The legislative policy of making temporary disability payments a substitute for lost wages would be frustrated to a substantial degree if the disabled worker must await doctor's examinations, complex reports, and the resulting hearing, which may be protracted, to determine the question of apportionment of disability. If apportionment is permitted, employers can be expected, when apportionment questions arise, to withhold temporary disability payments until determination of the question, thus frustrating the policy reflected by section 4650 of the Labor Code requiring payment of temporary benefits on the eighth day after the injured employee leaves work. The expeditious payment of benefits is part of the ‘social public policy of this State’ (Cal.Const. art. XX, s 21), and any delay in the payment of temporary benefits, the substitution for wages of the disabled worker, obviously will work great hardship.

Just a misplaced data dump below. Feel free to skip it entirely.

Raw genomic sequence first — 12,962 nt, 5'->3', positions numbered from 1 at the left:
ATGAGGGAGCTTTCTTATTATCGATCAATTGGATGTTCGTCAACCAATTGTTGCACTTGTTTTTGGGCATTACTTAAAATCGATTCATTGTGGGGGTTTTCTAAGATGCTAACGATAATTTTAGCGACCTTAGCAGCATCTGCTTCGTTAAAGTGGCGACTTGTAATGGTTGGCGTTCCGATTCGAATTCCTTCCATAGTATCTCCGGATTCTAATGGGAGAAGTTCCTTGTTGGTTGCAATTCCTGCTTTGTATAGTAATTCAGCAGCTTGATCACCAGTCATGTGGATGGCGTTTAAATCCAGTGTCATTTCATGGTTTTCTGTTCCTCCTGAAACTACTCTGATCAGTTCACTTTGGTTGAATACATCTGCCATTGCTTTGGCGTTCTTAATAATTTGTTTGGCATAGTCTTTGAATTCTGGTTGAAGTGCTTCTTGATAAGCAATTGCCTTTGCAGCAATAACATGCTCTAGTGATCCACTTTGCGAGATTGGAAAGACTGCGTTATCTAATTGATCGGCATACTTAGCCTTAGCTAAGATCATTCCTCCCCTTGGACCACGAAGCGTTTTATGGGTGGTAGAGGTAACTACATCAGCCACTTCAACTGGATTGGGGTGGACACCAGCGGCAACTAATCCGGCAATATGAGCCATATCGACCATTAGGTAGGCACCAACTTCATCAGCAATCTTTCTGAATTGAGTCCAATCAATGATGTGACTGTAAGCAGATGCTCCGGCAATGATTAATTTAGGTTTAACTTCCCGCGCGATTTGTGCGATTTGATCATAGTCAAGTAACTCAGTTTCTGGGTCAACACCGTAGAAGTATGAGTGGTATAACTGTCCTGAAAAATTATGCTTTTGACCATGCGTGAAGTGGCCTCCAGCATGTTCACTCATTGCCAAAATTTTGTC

The legislative command is that workmen's compensation laws shall be liberally construed ‘with the purpose of extending their benefits for the protection of persons injured in the course of their employment.’ (Lab.Code, s 3202.) Where provisions of such laws are susceptible of an interpretation either beneficial or detrimental to injured employees or an ambiguity appears, they must be construed favorably to the employees. (E.g., Colonial Ins. Co. v. Industrial Accident Commission, 27 Cal.2d 437, 442, 164 P.2d 490.) An ambiguity appears here. Section 4663 in providing for apportionability does not specify whether it applies to temporary and permanent disability but uses the term disability generally, and the article in which the section appears applies to both permanent and temporary disability. These facts would ordinarily, as the board urges, warrant a holding that temporary disability is apportionable, but to so hold would ignore other matters which indicate that the section should apply only to permanent disability. In all other sections in the article, the Legislature has specified whether the particular section applies to permanent or temporary disability, and in sections 4650, 4651, and 4661, the Legislature has expressly provided that the sections apply to both temporary and permanent disability. The section immediately preceding section 4663 deals solely with permanent disability, and in these circumstances, there is as much reason to believe that the legislative omission was based on an intent that section 4663 would apply only to the subject dealt with in the next preceding section, permanent disability, as there is to believe that the Legislature intended the section to apply to the subjects of the entire article, temporary and permanent disability. In resolving the ambiguity, we and the appeals board are governed by the legislative command of liberal construction in favor of the workingman.